What succinct and important advice would you offer the class of 2002?

In President John F. Kennedy’s speech to American University in 1963, he announced a halt to atmospheric nuclear testing and pledged to work for “not merely peace in our time, but peace for all time.”

According to the Washington Post, commencement speakers today are not sought for their rhetoric about “big issues,” but for their “star power and ability to amuse the grads.”

That explains why Goldie Hawn was invited to share her wisdom at American University’s Commencement this year and her advice to the grads was, “it is now time to attend the college of you.” Even Hawn fans would agree this advice is slightly less substantial than that of Kennedy thirty-nine years ago.

Having observed this trend, Chuck Colson notes the aptness of Phillip Rieff’s description of the “triumph of the therapeutic” and says that this combination of amusement and self-focus is found both and culture and the church.

Not all students seek entertainment. My experience with this generation is that they are hungry for learning and are disappointed when turning to their parent’s generation, often eager to be liked and equipped to deliver the intellectual equivalence of fast food but not substantial meals

Francis Schaeffer saw this thirty years ago and reported, “I find that everywhere I go the children of Christians are being lost to historic Christianity. They are being lost because their parents are unable to understand their children and therefore cannot help them in their time of need. We have left the next generation naked in the face of twentieth century thought by which they are surrounded.”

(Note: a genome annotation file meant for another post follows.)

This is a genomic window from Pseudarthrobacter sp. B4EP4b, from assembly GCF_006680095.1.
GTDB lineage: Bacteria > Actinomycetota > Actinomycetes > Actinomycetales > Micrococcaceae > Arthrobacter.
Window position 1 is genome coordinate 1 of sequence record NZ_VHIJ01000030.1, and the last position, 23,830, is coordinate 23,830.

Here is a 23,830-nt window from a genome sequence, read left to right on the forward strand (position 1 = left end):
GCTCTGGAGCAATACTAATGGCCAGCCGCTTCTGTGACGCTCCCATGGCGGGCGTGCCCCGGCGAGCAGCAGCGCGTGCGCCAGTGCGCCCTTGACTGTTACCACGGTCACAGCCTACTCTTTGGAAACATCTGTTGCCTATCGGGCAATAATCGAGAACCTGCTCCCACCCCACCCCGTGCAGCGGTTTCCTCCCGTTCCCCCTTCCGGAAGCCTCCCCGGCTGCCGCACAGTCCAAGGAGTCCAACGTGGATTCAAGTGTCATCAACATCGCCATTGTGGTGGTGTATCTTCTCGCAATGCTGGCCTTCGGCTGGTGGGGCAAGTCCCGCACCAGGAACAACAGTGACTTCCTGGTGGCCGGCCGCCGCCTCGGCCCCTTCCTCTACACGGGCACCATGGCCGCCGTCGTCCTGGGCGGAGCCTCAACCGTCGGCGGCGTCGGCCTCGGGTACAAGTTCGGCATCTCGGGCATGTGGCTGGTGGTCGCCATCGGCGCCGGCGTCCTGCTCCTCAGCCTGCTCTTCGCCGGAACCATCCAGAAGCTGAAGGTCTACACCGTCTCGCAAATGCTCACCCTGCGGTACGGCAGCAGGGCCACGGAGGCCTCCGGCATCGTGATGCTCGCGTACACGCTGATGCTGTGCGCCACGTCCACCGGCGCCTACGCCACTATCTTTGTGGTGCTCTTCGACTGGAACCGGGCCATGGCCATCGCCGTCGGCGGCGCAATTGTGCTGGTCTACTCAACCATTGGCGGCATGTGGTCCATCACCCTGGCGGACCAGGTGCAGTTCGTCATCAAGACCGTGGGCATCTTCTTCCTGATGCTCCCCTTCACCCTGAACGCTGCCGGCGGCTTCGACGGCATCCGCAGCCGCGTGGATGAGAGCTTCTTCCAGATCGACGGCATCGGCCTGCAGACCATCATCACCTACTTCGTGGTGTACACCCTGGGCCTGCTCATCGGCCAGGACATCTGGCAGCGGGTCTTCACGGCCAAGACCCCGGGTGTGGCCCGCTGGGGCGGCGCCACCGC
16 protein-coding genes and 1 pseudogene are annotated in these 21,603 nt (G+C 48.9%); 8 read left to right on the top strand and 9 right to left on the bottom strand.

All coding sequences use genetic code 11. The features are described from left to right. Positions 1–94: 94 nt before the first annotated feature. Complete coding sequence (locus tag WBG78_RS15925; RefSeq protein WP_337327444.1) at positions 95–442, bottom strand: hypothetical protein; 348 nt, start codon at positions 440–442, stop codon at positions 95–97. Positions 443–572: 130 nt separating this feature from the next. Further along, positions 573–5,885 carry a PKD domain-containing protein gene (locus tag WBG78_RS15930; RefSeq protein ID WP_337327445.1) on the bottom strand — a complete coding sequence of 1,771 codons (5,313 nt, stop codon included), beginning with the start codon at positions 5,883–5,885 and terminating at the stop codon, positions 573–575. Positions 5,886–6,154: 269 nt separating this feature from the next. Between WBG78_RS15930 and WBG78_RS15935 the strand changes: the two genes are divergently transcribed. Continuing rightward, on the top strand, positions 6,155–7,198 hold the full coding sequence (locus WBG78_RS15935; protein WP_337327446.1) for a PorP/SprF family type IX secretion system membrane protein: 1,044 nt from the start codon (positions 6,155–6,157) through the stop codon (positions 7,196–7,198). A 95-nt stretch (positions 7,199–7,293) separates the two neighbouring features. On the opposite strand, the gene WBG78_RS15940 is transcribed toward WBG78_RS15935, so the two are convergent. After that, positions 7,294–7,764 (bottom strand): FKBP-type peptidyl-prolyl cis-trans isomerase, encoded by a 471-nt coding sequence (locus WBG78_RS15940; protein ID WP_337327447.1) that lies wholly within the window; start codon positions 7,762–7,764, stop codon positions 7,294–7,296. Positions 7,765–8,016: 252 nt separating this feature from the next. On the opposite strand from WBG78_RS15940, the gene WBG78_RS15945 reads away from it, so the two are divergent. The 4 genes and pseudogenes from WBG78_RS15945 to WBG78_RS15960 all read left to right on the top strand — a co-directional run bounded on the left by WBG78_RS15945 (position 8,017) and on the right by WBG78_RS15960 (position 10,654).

As evidence of this generation’s appetite for substance, I offer the diary entry made the day before Cassie Bernall died at Columbine High School. She said, “Now I have given up on everything else I have found it to be the only way to really know Christ and to experience the mighty power that brought Him back to life again, and to find out what it means to suffer and to die with him. So, whatever it takes I will be one who lives in the fresh newness of life of those who are alive from the dead.”

Now imagine you’ve been given the chance to speak at Commencement 2002. What succinct and important advice would you offer the class of 2002?

My thoughts on this subject were triggered by my friend Pat Hanlon. He took the time to write some personal advice to his daughter Erin, who graduates from High School this June 2002. His comments are not succinct but brilliant (and please note, copyrighted).

Success is for the people of the precipice. The entrepreneurs, the innovators, the risk takers, the dreamers. People who see magnificent forests where others see petty acorns. Those who remember that the avant-garde was the line of soldiers first into battle and the first to be killed, and they went out anyway. Never stop thinking. Proactively seek out fresh answers. Find partners. Remember that you are only as smart as the people you surround yourself with. There are thousands of people out there who are smarter than you are. Seek them out. Nurture them. Reward them. Because they are the next step. They are the future. Become cosmonauts of change. Motivate forward. Find your buzz. Remember that life is a continual uncovering. Most of all, discover the things that thrill you and do them. In the end, they are the only reason to get up in the morning. ‚©Pat Hanlon, Thinktopia

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